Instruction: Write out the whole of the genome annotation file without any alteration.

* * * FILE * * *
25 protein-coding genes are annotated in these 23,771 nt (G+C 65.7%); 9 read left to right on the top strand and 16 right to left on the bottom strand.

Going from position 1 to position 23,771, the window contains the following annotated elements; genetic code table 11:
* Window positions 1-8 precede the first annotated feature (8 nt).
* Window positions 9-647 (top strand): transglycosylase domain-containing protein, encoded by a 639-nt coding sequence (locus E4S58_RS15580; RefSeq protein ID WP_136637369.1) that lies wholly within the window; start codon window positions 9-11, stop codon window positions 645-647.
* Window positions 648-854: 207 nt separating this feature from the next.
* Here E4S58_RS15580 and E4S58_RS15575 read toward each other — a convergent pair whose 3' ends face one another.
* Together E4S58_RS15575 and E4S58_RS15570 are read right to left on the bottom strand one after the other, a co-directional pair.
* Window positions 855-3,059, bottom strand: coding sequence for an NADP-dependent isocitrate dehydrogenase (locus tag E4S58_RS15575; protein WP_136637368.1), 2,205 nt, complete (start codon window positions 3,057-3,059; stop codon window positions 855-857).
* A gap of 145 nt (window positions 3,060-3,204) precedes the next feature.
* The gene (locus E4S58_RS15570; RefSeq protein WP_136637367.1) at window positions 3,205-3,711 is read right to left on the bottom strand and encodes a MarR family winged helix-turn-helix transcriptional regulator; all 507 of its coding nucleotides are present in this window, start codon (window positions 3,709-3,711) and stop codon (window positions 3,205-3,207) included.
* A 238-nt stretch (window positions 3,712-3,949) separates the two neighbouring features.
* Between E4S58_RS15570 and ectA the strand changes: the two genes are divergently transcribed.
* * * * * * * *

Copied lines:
25 protein-coding genes are annotated in these 23,771 nt (G+C 65.7%); 9 read left to right on the top strand and 16 right to left on the bottom strand.

Going from position 1 to position 23,771, the window contains the following annotated elements; genetic code table 11:
* Window positions 1-8 precede the first annotated feature (8 nt).
* Window positions 9-647 (top strand): transglycosylase domain-containing protein, encoded by a 639-nt coding sequence (locus E4S58_RS15580; RefSeq protein ID WP_136637369.1) that lies wholly within the window; start codon window positions 9-11, stop codon window positions 645-647.
* Window positions 648-854: 207 nt separating this feature from the next.
* Here E4S58_RS15580 and E4S58_RS15575 read toward each other — a convergent pair whose 3' ends face one another.
* Together E4S58_RS15575 and E4S58_RS15570 are read right to left on the bottom strand one after the other, a co-directional pair.
* Window positions 855-3,059, bottom strand: coding sequence for an NADP-dependent isocitrate dehydrogenase (locus tag E4S58_RS15575; protein WP_136637368.1), 2,205 nt, complete (start codon window positions 3,057-3,059; stop codon window positions 855-857).
* A gap of 145 nt (window positions 3,060-3,204) precedes the next feature.
* The gene (locus E4S58_RS15570; RefSeq protein WP_136637367.1) at window positions 3,205-3,711 is read right to left on the bottom strand and encodes a MarR family winged helix-turn-helix transcriptional regulator; all 507 of its coding nucleotides are present in this window, start codon (window positions 3,709-3,711) and stop codon (window positions 3,205-3,207) included.
* A 238-nt stretch (window positions 3,712-3,949) separates the two neighbouring features.
* Between E4S58_RS15570 and ectA the strand changes: the two genes are divergently transcribed.